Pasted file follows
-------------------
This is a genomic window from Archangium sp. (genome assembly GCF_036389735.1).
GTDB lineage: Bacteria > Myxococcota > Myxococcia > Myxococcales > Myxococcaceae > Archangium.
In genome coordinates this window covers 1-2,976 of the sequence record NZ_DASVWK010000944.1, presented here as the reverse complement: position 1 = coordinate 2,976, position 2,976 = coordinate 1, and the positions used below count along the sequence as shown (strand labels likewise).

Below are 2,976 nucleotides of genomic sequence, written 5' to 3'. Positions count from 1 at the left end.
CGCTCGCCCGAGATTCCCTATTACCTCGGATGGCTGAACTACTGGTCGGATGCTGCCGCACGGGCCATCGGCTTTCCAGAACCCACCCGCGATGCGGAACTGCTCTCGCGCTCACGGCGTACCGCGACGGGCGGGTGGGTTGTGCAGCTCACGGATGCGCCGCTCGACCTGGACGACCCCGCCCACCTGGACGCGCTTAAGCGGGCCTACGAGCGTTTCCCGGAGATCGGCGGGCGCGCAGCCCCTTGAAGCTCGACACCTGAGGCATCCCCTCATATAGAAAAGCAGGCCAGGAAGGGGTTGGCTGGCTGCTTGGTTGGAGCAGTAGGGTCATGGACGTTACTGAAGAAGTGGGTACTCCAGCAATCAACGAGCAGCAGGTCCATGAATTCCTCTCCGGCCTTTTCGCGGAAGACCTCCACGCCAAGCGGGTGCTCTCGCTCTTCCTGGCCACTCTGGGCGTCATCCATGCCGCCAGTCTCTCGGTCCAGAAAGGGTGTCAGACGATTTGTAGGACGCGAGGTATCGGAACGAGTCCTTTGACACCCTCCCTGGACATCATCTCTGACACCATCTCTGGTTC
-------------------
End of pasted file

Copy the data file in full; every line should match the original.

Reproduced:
This is a genomic window from Archangium sp. (genome assembly GCF_036389735.1).
GTDB lineage: Bacteria > Myxococcota > Myxococcia > Myxococcales > Myxococcaceae > Archangium.
In genome coordinates this window covers 1-2,976 of the sequence record NZ_DASVWK010000944.1, presented here as the reverse complement: position 1 = coordinate 2,976, position 2,976 = coordinate 1, and the positions used below count along the sequence as shown (strand labels likewise).

Below are 2,976 nucleotides of genomic sequence, written 5' to 3'. Positions count from 1 at the left end.
CGCTCGCCCGAGATTCCCTATTACCTCGGATGGCTGAACTACTGGTCGGATGCTGCCGCACGGGCCATCGGCTTTCCAGAACCCACCCGCGATGCGGAACTGCTCTCGCGCTCACGGCGTACCGCGACGGGCGGGTGGGTTGTGCAGCTCACGGATGCGCCGCTCGACCTGGACGACCCCGCCCACCTGGACGCGCTTAAGCGGGCCTACGAGCGTTTCCCGGAGATCGGCGGGCGCGCAGCCCCTTGAAGCTCGACACCTGAGGCATCCCCTCATATAGAAAAGCAGGCCAGGAAGGGGTTGGCTGGCTGCTTGGTTGGAGCAGTAGGGTCATGGACGTTACTGAAGAAGTGGGTACTCCAGCAATCAACGAGCAGCAGGTCCATGAATTCCTCTCCGGCCTTTTCGCGGAAGACCTCCACGCCAAGCGGGTGCTCTCGCTCTTCCTGGCCACTCTGGGCGTCATCCATGCCGCCAGTCTCTCGGTCCAGAAAGGGTGTCAGACGATTTGTAGGACGCGAGGTATCGGAACGAGTCCTTTGACACCCTCCCTGGACATCATCTCTGACACCATCTCTGGTTC